What Should I do if I am Falsely Accused of Sexual Assault on a College Campus?
Sexual assault allegations are taken seriously by both law enforcement and university administrators. The consequences for the accused are severe. Students accused of sexual assault face administrative punishments such as suspension and expulsion but more importantly the parallel criminal proceeding could result in a felony conviction, prison time, and placement on the sex-offender registry.
Unlike rape allegations off-campus, the educational institution may hold an administrative hearing, taking disciplinary action outside of a court of law.
1. Understanding Where the School Stands
Due to the heavy amount of media attention schools have been receiving in the past few years, administrators have been known to treat the accused as guilty with little due process. Any accused student should understand that the school is not there to protect the rights of the accused. While Title IX legislation may exist to protect all students from discrimination, some schools do not fairly extend those rights to the accused.
For this reason, criminal defense attorneys encourage students to proceed with caution. Students who are targets of Title IX investigations cannot assume the school will take their side. Unfortunately, sometimes schools discourage students from seeking legal counsel.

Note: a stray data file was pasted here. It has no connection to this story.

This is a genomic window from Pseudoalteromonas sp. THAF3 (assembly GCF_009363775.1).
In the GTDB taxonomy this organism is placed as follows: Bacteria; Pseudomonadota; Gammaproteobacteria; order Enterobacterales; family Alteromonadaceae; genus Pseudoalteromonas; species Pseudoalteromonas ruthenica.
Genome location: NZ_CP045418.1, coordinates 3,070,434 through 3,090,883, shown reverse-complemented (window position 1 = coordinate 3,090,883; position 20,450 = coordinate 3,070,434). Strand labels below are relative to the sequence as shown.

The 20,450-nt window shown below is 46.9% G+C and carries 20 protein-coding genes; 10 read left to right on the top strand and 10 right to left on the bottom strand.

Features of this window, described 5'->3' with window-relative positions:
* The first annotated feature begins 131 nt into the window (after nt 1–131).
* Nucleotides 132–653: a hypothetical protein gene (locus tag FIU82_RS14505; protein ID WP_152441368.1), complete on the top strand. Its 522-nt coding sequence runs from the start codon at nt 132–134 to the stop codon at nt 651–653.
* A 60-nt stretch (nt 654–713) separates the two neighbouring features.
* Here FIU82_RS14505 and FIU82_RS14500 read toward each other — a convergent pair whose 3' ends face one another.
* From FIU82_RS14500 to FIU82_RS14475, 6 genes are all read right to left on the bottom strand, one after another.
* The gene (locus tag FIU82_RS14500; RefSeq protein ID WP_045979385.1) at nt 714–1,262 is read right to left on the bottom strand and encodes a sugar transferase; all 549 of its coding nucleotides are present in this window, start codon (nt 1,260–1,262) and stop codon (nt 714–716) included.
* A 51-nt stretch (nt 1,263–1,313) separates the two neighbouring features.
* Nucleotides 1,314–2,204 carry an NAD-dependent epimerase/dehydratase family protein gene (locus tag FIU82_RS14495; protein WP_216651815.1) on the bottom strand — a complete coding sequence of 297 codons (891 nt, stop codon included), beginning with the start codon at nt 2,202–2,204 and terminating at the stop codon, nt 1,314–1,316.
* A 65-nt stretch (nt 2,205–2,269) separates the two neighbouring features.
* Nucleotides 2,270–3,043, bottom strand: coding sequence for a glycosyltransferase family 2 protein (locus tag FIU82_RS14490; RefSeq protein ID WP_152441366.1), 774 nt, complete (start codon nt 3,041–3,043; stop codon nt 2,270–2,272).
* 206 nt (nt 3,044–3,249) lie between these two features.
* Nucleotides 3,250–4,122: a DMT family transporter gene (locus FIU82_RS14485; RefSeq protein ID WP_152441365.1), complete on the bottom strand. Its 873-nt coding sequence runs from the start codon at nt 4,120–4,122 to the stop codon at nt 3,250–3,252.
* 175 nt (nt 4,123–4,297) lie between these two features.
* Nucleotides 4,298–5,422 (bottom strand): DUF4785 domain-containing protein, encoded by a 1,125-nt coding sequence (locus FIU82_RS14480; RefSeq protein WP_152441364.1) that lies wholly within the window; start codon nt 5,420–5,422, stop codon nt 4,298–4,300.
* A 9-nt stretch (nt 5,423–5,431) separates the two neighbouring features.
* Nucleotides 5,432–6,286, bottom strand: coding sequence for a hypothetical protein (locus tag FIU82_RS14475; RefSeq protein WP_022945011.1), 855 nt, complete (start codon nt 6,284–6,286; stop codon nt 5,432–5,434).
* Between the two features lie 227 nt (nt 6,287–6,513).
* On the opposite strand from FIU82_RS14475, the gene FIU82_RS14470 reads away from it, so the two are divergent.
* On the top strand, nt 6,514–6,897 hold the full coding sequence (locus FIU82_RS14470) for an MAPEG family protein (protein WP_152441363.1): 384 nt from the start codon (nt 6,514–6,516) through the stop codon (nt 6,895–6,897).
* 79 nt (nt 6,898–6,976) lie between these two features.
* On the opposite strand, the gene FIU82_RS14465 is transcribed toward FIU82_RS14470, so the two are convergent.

2. Gathering Evidence
In criminal cases prosecutors bear the burden of proving a criminal case beyond a reasonable doubt. In courts, the criminal defendant bears no burden. Unfortunately, rather than proving the crime did occur, as a courtroom would, most school hearings go about the process backwards, asking for proof that the crime did not occur.
Documenting any phone calls, text messages, emails, or other contact you had with the accuser, including photos or videos may be helpful. Also identifying witnesses who can corroborate the accused version of the offense may be beneficial.
3. Contacting an Attorney
Unfortunately most people don’t think about doing this until it’s too late. A criminal defense attorney will know how to protect a student’s rights throughout the process. There is a lot that happens between the time of the initial accusation and a trial (or administrative hearing at the university). The sooner a criminal defense attorney gets involved, the more he or she can help.